Throughout the pandemic, we'll keep publishing news to help you navigate the state of travel today (like whether travel insurance covers the coronavirus), as well as stories about places for you to put on your bucket list once it's safe to start going more far-flung.
ARRIVE: Make the drive east from the Maryland mainland over the Verrazano Bridge early: there’s competition for backcountry permits, so you want to be there when the ranger station opens at 7 a.m. (weekend permits, $6; nps.gov/asis). Rent a kayak from SuperFun Eco Tours ($50 a day for a sit-on-top, paddles, drybags, and life jacket), which will deliver the boats right to the launch site at Bayside Drive, half a mile from the ranger station. Leave your car in a lot by the launch, and bring two days’ worth of camping gear, food, and water, plus a nautical map of the island (map number 12211); the sheltered coastline’s abundant eelgrass makes for great birdwatching but difficult navigation.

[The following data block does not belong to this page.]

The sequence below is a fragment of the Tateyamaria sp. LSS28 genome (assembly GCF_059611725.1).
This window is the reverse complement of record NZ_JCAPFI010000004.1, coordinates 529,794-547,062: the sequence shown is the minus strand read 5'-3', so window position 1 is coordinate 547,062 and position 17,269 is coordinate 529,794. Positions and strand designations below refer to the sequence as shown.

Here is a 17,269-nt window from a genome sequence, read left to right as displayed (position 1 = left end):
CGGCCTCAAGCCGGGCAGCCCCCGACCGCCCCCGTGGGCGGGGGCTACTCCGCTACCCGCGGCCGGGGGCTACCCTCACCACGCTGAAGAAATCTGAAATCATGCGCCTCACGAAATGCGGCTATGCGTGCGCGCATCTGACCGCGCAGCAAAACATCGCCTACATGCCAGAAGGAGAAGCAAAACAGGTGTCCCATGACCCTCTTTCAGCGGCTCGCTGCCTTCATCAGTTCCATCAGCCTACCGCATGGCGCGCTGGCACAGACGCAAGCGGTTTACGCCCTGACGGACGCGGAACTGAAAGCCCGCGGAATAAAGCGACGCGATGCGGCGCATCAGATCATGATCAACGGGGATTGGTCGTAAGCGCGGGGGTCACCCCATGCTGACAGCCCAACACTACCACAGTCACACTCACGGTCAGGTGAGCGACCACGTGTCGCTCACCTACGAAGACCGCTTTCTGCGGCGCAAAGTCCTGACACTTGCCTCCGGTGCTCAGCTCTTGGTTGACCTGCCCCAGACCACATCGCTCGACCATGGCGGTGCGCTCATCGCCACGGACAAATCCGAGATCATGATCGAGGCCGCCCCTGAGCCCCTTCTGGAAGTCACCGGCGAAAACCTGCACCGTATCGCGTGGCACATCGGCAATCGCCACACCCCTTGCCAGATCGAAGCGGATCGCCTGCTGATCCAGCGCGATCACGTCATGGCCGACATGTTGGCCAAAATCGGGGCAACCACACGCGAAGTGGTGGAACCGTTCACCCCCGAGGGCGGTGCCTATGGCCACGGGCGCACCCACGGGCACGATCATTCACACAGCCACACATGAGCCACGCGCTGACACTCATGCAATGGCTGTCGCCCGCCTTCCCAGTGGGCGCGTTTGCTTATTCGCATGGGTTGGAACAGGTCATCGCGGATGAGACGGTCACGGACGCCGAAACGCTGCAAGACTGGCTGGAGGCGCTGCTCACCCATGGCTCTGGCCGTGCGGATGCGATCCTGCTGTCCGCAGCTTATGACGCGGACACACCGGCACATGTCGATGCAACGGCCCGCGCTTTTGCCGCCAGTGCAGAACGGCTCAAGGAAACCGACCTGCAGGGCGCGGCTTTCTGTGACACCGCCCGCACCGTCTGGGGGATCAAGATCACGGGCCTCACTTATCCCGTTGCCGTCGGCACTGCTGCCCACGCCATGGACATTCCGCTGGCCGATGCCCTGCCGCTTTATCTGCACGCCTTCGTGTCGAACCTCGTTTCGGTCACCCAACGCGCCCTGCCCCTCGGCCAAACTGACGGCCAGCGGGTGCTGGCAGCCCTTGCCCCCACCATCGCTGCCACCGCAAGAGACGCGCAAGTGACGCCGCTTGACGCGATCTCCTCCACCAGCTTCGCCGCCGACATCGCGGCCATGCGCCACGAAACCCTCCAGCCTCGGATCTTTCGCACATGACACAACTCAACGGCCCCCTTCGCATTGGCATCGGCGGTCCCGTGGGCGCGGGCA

Assateague Island National Seashore.
Chesapeake Bay blue crabs.
PADDLE: The island’s back bays provide sheltered paddling through shallow marshes. From the launch, paddle five miles south, hugging the shoreline until you reach Pine Tree, one of the park’s four bayside campsites, where you may get a visit from the island’s most famous residents—a 300-strong herd of wild ponies. Watch the sun set over Chincoteague Bay, then wake up before dawn and pack a breakfast. Hike through loblolly pine to the Atlantic side of the island and chow down as the sun rises over your own stretch of beach. Then hop back in your boat; there’s a deep gut just south of Pine Tree and miles of deserted coastline to explore.
RECHARGE: When it’s time to leave, keep Tingles Island to port and head north via the Tingles Narrows, where you can slide through a slender channel, watching for Assateague’s 300 bird species. Drop the boats at the launch and make for the Assateague Crab House in nearby Berlin for a cold beer and all-you-can-eat crabs.